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Crime & Courts

State’s attorney: Investigate perjury claim in Ridulph murder case

Schmack wants special prosecutor to look for misconduct in prosecution of Jack McCullough

SYCAMORE – DeKalb County State’s Attorney Richard Schmack wants a DeKalb County judge to have a special prosecutor investigate if a Seattle police detective committed perjury, and other possible misconduct in the prosecution of Jack D. McCullough.

In a motion filed Monday in DeKalb County Circuit Court, Schmack said video evidence contradicts statements made both by DeKalb County prosecutors and by Seattle police detective Irene Lau in pre-trial proceedings and McCullough’s September 2012 trial.

“Any prosecution of Detective Lau would almost certainly involve inquiry into the handling of the entire investigation and prosecution of Jack D. McCullough, and such inquiry would clearly involve interviews with past, and perhaps, current employees of the DeKalb County State’s Attorney’s Office,” Schmack wrote in the request. “… There exists an actual conflict of interest in said office investigating its own conduct, since such an investigation could conceivably lead to wrongdoing by others beyond the allegations against Detective Lau.”

Schmack declined to comment further Tuesday, citing his conflict of interest in the case.

McCullough, 76, of Seattle, was arrested by Seattle police in 2011. He was found guilty in September 2012 of the 1957 murder of 7-year-old Sycamore girl Maria Ridulph. McCullough was freed in April of this year, his conviction vacated and the charges against him dismissed after Schmack determined that phone records and FBI documents from 1957 and 1958 proved McCullough was in Rockford and could not have been in Sycamore on Dec. 3, 1957, at the time Maria was abducted from the corner of Archie Place and Center Cross Street, near her home.

At issue is a 1-hour, 18-minute video recording of an interview McCullough gave with Lau in a polygraph room at a Seattle police station in June 2011. The video was obtained by Casey Porter, McCullough’s son-in-law, according to court documents. Porter said Seattle police provided the video in response to a Freedom of Information Act request. Porter also said that Lau’s testimony should be considered perjury, Schmack wrote in the motion.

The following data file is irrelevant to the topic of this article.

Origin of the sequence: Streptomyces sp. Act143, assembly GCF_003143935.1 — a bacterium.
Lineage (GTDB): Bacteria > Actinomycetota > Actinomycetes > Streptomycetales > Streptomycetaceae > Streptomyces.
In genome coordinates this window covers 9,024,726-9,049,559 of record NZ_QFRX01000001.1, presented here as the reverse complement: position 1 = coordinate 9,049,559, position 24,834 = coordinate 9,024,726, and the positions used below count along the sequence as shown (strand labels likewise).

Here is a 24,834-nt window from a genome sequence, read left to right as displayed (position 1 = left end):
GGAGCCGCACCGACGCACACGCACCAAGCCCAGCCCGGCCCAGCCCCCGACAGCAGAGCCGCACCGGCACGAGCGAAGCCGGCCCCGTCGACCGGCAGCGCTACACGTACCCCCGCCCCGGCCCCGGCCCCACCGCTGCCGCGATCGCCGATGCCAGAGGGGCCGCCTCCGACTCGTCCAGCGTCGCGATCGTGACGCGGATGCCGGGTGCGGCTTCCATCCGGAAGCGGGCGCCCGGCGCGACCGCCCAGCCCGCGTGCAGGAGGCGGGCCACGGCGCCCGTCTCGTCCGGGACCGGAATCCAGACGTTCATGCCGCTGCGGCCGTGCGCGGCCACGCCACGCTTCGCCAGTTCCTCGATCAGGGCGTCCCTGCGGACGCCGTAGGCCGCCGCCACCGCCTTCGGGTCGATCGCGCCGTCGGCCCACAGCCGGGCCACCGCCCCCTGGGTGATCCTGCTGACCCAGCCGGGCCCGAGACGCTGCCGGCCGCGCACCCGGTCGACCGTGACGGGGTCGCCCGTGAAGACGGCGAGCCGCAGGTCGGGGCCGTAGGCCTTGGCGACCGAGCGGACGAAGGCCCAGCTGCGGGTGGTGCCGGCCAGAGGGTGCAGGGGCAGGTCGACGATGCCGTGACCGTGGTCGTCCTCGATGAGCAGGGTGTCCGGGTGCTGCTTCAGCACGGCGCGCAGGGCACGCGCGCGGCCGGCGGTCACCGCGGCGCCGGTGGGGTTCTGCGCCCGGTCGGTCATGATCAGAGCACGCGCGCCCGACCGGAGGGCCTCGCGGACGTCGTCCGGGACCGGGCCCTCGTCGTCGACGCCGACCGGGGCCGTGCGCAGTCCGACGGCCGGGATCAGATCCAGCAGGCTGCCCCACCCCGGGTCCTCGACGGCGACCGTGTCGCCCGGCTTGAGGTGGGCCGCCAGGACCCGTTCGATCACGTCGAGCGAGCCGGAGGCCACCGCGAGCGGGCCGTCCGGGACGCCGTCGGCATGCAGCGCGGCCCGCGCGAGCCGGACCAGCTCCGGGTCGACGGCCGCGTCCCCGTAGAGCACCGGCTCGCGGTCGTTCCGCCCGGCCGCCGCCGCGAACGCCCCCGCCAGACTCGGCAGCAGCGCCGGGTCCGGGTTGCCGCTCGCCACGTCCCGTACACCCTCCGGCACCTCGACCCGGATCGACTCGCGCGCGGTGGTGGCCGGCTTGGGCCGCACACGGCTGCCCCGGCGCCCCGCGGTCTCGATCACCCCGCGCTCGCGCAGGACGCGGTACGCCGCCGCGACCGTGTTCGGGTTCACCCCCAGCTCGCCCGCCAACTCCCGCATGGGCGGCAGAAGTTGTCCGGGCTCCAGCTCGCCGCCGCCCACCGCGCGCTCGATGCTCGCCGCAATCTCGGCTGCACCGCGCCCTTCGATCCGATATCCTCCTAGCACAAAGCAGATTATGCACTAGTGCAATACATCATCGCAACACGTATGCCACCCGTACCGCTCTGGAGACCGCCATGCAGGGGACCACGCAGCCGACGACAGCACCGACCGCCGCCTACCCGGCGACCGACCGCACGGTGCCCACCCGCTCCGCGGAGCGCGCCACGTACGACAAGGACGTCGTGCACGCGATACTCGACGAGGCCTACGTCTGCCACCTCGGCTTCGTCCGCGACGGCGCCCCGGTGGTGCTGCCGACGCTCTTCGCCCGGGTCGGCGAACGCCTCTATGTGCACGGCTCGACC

Court transcripts show Lau, a 22-year police veteran at the time of the trial, testified that McCullough had described Ridulph as stunningly beautiful, and  “lovely, lovely, lovely.” Lau testified that McCullough talked about Maria “as if he was talking about someone he had been deeply, deeply in love with.”  

About 9 minutes into the interview, the video recording shows McCullough sounds like he describes Maria as a “loved little girl,” although the words are somewhat garbled. He also calls her “an adorable little girl,” with “great big brown eyes,” and says that everyone in the neighborhood loved her. He does become somewhat animated when describing her, a point former DeKalb County State's Attorney Clay Campbell made sure to elicit during trial testimony. At a later point in the interview, he also forcefully denies having abducted Maria, following it by saying "I loved that little girl, like the whole neighborhood loved that little girl."

Campbell couldn't immediately be reached for comment Tuesday.

Janey O'Connor, McCullough's stepdaughter, said Lau's testimony and statements didn't match the video.

"It's scary," she said in a phone call from Washington. "[Police officers] are trusted above everyone else."

She said she wants a special prosecutor to look into the prosecution of her stepfather, including Lau's testimony.

"I don't believe this is the first time this has happened," O'Connor said. "When people get away with something like this, why would they not do it again?"

She said she wants those responsible for the prosecution to be held accountable.

A Seattle police spokesman confirmed that Lau retired in 2013. The Seattle Times reported that Porter has filed a complaint against her with the Seattle Police, which may investigate it as a matter of public integrity. Seattle police said they could not comment further on the situation.

In the filing, Schmack claims that Julie Trevarthen, who at the time was a DeKalb County assistant state’s attorney, told the court Aug. 14, 2012, that there was no video or audio recording of the interview.

The motion concludes with Schmack asking a judge to appoint a special prosecutor to investigate the perjury claim, and “any other allegations of misconduct or wrongdoing in connection with the investigation of the kidnapping and murder of Maria Ridulph, and the prosecution of Jack D. McCullough, and to bring charges and prosecute same, if … such criminal charges are warranted.”

Trevarthen didn't return a phone call or email seeking comment Tuesday.

• Daily Chronicle News Editor Brett Rowland contributed to this story.

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